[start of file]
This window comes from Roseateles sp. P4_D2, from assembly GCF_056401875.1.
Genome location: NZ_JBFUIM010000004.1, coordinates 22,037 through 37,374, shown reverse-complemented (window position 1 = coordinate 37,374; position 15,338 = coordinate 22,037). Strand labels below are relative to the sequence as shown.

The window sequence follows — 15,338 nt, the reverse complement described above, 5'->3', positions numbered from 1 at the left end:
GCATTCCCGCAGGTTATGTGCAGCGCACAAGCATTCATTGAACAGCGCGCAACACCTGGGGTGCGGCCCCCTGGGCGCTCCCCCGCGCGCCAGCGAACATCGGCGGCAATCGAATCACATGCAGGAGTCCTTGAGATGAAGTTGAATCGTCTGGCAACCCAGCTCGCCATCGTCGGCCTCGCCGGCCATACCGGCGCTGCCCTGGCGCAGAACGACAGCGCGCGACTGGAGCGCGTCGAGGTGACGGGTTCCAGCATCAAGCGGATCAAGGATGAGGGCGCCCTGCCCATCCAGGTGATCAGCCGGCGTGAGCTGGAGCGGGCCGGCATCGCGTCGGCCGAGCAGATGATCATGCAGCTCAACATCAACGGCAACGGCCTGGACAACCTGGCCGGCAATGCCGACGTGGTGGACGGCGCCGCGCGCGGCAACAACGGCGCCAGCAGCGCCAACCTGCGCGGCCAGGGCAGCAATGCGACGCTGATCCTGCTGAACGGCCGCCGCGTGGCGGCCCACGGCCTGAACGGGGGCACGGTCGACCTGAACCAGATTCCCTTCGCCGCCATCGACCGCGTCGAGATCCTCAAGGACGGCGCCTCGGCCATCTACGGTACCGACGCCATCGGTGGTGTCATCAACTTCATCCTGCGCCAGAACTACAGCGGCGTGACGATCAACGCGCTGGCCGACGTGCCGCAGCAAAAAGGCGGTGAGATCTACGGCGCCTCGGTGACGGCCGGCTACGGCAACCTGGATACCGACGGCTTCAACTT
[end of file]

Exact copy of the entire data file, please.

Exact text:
This window comes from Roseateles sp. P4_D2, from assembly GCF_056401875.1.
Genome location: NZ_JBFUIM010000004.1, coordinates 22,037 through 37,374, shown reverse-complemented (window position 1 = coordinate 37,374; position 15,338 = coordinate 22,037). Strand labels below are relative to the sequence as shown.

The window sequence follows — 15,338 nt, the reverse complement described above, 5'->3', positions numbered from 1 at the left end:
GCATTCCCGCAGGTTATGTGCAGCGCACAAGCATTCATTGAACAGCGCGCAACACCTGGGGTGCGGCCCCCTGGGCGCTCCCCCGCGCGCCAGCGAACATCGGCGGCAATCGAATCACATGCAGGAGTCCTTGAGATGAAGTTGAATCGTCTGGCAACCCAGCTCGCCATCGTCGGCCTCGCCGGCCATACCGGCGCTGCCCTGGCGCAGAACGACAGCGCGCGACTGGAGCGCGTCGAGGTGACGGGTTCCAGCATCAAGCGGATCAAGGATGAGGGCGCCCTGCCCATCCAGGTGATCAGCCGGCGTGAGCTGGAGCGGGCCGGCATCGCGTCGGCCGAGCAGATGATCATGCAGCTCAACATCAACGGCAACGGCCTGGACAACCTGGCCGGCAATGCCGACGTGGTGGACGGCGCCGCGCGCGGCAACAACGGCGCCAGCAGCGCCAACCTGCGCGGCCAGGGCAGCAATGCGACGCTGATCCTGCTGAACGGCCGCCGCGTGGCGGCCCACGGCCTGAACGGGGGCACGGTCGACCTGAACCAGATTCCCTTCGCCGCCATCGACCGCGTCGAGATCCTCAAGGACGGCGCCTCGGCCATCTACGGTACCGACGCCATCGGTGGTGTCATCAACTTCATCCTGCGCCAGAACTACAGCGGCGTGACGATCAACGCGCTGGCCGACGTGCCGCAGCAAAAAGGCGGTGAGATCTACGGCGCCTCGGTGACGGCCGGCTACGGCAACCTGGATACCGACGGCTTCAACTT